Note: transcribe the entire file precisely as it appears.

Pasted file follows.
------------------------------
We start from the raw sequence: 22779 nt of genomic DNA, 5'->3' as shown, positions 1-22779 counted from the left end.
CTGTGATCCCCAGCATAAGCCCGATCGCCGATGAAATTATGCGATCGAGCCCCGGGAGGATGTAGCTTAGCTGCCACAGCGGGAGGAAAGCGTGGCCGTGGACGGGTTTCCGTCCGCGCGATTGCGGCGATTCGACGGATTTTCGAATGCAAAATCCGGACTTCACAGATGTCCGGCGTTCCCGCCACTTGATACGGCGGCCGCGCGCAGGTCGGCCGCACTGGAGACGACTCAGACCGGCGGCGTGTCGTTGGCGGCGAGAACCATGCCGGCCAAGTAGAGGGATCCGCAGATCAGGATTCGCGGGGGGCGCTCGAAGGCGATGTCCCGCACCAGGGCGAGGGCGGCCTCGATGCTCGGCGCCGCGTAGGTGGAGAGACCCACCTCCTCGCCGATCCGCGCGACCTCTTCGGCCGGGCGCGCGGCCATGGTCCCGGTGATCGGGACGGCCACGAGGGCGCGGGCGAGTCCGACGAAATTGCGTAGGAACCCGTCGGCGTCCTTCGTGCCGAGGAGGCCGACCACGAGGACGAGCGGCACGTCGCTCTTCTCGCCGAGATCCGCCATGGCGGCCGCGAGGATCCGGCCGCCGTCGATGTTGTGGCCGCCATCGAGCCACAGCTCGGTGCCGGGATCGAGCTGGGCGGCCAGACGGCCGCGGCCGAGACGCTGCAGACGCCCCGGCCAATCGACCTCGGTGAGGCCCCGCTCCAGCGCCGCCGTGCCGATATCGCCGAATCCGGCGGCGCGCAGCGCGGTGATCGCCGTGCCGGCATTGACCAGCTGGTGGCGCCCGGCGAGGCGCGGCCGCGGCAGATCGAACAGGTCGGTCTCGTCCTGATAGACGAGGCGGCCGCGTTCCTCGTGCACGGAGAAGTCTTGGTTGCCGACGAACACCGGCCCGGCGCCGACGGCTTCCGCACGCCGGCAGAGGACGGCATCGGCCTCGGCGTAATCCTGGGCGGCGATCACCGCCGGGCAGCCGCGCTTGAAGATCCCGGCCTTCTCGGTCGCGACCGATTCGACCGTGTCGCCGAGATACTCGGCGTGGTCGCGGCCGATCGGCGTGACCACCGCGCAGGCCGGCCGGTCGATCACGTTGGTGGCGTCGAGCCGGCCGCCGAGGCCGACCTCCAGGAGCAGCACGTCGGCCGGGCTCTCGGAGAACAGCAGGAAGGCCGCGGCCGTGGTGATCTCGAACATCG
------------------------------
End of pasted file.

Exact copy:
We start from the raw sequence: 22779 nt of genomic DNA, 5'->3' as shown, positions 1-22779 counted from the left end.
CTGTGATCCCCAGCATAAGCCCGATCGCCGATGAAATTATGCGATCGAGCCCCGGGAGGATGTAGCTTAGCTGCCACAGCGGGAGGAAAGCGTGGCCGTGGACGGGTTTCCGTCCGCGCGATTGCGGCGATTCGACGGATTTTCGAATGCAAAATCCGGACTTCACAGATGTCCGGCGTTCCCGCCACTTGATACGGCGGCCGCGCGCAGGTCGGCCGCACTGGAGACGACTCAGACCGGCGGCGTGTCGTTGGCGGCGAGAACCATGCCGGCCAAGTAGAGGGATCCGCAGATCAGGATTCGCGGGGGGCGCTCGAAGGCGATGTCCCGCACCAGGGCGAGGGCGGCCTCGATGCTCGGCGCCGCGTAGGTGGAGAGACCCACCTCCTCGCCGATCCGCGCGACCTCTTCGGCCGGGCGCGCGGCCATGGTCCCGGTGATCGGGACGGCCACGAGGGCGCGGGCGAGTCCGACGAAATTGCGTAGGAACCCGTCGGCGTCCTTCGTGCCGAGGAGGCCGACCACGAGGACGAGCGGCACGTCGCTCTTCTCGCCGAGATCCGCCATGGCGGCCGCGAGGATCCGGCCGCCGTCGATGTTGTGGCCGCCATCGAGCCACAGCTCGGTGCCGGGATCGAGCTGGGCGGCCAGACGGCCGCGGCCGAGACGCTGCAGACGCCCCGGCCAATCGACCTCGGTGAGGCCCCGCTCCAGCGCCGCCGTGCCGATATCGCCGAATCCGGCGGCGCGCAGCGCGGTGATCGCCGTGCCGGCATTGACCAGCTGGTGGCGCCCGGCGAGGCGCGGCCGCGGCAGATCGAACAGGTCGGTCTCGTCCTGATAGACGAGGCGGCCGCGTTCCTCGTGCACGGAGAAGTCTTGGTTGCCGACGAACACCGGCCCGGCGCCGACGGCTTCCGCACGCCGGCAGAGGACGGCATCGGCCTCGGCGTAATCCTGGGCGGCGATCACCGCCGGGCAGCCGCGCTTGAAGATCCCGGCCTTCTCGGTCGCGACCGATTCGACCGTGTCGCCGAGATACTCGGCGTGGTCGCGGCCGATCGGCGTGACCACCGCGCAGGCCGGCCGGTCGATCACGTTGGTGGCGTCGAGCCGGCCGCCGAGGCCGACCTCCAGGAGCAGCACGTCGGCCGGGCTCTCGGAGAACAGCAGGAAGGCCGCGGCCGTGGTGATCTCGAACATCG